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Liz Cheney calls on Republicans to "make clear we aren't the party of white supremacy"

Liz Cheney, the third ranking House Republican, on Tuesday called on the Republican party to "make clear we aren't the party of white supremacy." Cheney's remarks came during an event hosted by the Reagan Institute. 

"It's very important for us to ignore the temptation to look away," Cheney said. "And it's very important, especially for us as Republicans, to make clear that we aren't the party of white supremacy. 

"You certainly saw anti-Semitism. You saw the symbols of Holocaust denial... you saw a Confederate flag being carried through the rotunda," she said, referencing the January 6 assault on the U.S. Capitol. "We, as Republicans in particular, have a duty and an obligation to stand against that, to stand against insurrection."

Cheney has been one of the most vocal Republicans to speak out against the insurrection and what she sees as former President Trump's role in inciting the events of January 6. Cheney on Tuesday voiced support for the creation of a "9/11 type commission" to investigate the assault. She said part of the commission's mandate should be to take a "clear eyed look" into Mr. Trump's and his allies' false allegations of a widespread fraud and a "stolen" election leading up to the attacks.

"The president and many around him pushed this idea that the election had been stolen. And that is a dangerous claim. It wasn't true," she said. "There were over 60 court cases where judges, including judges appointed by President Trump and other Republican presidents, looked at the evidence in many cases and said there is not widespread fraud."

She added that the commission should look into media organizations that pushed or continue to push the narrative of a fraudulent election, saying they are "contributing to a very dangerous set of circumstances." 

House Speaker Nancy Pelosi in mid-February had also called for the creation of an independent commission that would be similar to the group created after the 9/11 terrorist attacks. Republican Congressman Rodney Davis of Illinois drafted a proposal for a similar commission last month.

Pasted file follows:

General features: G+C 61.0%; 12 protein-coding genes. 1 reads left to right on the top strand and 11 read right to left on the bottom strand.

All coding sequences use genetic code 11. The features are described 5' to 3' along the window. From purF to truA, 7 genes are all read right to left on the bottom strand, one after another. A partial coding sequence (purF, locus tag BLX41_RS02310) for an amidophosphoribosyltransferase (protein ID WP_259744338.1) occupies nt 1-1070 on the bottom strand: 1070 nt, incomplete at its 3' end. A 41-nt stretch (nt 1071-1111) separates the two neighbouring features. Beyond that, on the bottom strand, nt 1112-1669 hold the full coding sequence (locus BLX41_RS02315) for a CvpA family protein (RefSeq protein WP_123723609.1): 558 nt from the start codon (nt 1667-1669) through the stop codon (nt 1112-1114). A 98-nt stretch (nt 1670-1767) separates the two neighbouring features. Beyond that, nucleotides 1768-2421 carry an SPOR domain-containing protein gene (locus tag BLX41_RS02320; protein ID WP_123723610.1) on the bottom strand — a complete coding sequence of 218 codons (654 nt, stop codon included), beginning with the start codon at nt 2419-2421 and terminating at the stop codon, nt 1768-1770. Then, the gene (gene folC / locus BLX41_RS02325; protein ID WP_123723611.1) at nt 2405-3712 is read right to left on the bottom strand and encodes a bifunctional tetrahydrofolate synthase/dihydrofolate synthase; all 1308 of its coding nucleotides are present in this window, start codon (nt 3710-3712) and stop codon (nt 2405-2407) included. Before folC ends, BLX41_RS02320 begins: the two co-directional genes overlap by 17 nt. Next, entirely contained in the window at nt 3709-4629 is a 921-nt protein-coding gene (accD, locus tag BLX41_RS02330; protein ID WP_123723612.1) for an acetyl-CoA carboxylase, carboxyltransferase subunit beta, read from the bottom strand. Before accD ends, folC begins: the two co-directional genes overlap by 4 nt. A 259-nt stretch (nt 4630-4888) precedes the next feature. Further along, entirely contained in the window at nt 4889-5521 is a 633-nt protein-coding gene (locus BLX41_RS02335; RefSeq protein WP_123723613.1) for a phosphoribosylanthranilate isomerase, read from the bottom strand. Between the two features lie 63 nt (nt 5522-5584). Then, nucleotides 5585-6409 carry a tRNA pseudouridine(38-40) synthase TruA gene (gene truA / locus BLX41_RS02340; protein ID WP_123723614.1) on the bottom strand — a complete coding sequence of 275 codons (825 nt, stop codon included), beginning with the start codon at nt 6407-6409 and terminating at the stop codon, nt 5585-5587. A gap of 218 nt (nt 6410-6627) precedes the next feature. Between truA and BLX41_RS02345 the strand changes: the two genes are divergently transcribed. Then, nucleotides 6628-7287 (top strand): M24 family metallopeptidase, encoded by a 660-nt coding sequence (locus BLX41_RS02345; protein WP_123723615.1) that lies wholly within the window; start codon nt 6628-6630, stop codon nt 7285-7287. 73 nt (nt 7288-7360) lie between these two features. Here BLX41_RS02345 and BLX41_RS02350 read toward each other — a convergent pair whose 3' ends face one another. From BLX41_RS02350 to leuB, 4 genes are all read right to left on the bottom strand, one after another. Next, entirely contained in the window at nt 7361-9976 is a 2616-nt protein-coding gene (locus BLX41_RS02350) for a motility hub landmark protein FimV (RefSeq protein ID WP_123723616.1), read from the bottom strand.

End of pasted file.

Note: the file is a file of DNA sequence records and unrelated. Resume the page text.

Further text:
The partisan makeup of such a commission is still being negotiated. Democrats are hoping to allow Congressional leaders to appoint two members apiece and President Joe Biden to appoint three members, including the chair. Cheney supported the creation of this commission on Tuesday, but said a 7-4 partisan split was "unacceptable."

The Wyoming Congresswoman said the group should follow the 9/11 commission's model and have only retired officials serving as members. 

"I think there are many aspects to what happened on the sixth and in the days, weeks and months leading up to it that have to be investigated," Cheney said. "And I think having a commission with the formality that we saw in the 9/11 Commission, with the bipartisan participation that we saw in the 9/11 Commission, that's very important."

Cheney's comments come as other party members, including Republican Whip Steve Scalise, continue to promote the narrative of a stolen or illegitimate election. In a Sunday interview on ABC's "This Week," Scalise acknowledged that Mr. Biden is president but said, "there were a few states that did not follow their state laws."

"There are people concerned about what the next election is going to look like. Are we going to finally get back to the way the rule of law works?" he said. 

Multiple lawsuits contending that several key states did not follow their own election laws have been thrown out of federal court.

In January, Cheney broke with GOP leadership and a majority of her caucus, and was one of ten House Republicans that voted to impeach Mr. Trump over his role in the insurrection. Florida Congressman Matt Gaetz, a staunch ally of Mr. Trump, later held an "anti-Cheney" rally in Wyoming. The Wyoming Republican party voted to censure Cheney over her vote to impeach. 

Cheney also survived an attempt to oust her from her congressional leadership post, winning a blind vote 145 to 61.

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